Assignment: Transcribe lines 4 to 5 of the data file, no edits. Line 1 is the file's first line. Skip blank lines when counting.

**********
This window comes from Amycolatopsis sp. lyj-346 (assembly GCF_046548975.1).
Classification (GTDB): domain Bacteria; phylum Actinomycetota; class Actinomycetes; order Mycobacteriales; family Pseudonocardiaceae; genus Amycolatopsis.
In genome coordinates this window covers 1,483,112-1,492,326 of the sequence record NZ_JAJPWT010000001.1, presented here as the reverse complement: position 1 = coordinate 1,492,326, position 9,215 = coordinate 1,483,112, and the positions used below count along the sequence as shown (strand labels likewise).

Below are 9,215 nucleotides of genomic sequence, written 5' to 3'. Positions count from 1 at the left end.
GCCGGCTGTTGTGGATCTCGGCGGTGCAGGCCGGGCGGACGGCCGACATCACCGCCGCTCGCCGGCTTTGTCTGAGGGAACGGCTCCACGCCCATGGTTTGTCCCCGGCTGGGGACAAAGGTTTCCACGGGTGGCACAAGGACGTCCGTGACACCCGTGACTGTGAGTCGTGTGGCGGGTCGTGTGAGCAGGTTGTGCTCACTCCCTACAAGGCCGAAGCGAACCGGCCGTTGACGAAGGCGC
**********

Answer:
Below are 9,215 nucleotides of genomic sequence, written 5' to 3'. Positions count from 1 at the left end.
GCCGGCTGTTGTGGATCTCGGCGGTGCAGGCCGGGCGGACGGCCGACATCACCGCCGCTCGCCGGCTTTGTCTGAGGGAACGGCTCCACGCCCATGGTTTGTCCCCGGCTGGGGACAAAGGTTTCCACGGGTGGCACAAGGACGTCCGTGACACCCGTGACTGTGAGTCGTGTGGCGGGTCGTGTGAGCAGGTTGTGCTCACTCCCTACAAGGCCGAAGCGAACCGGCCGTTGACGAAGGCGC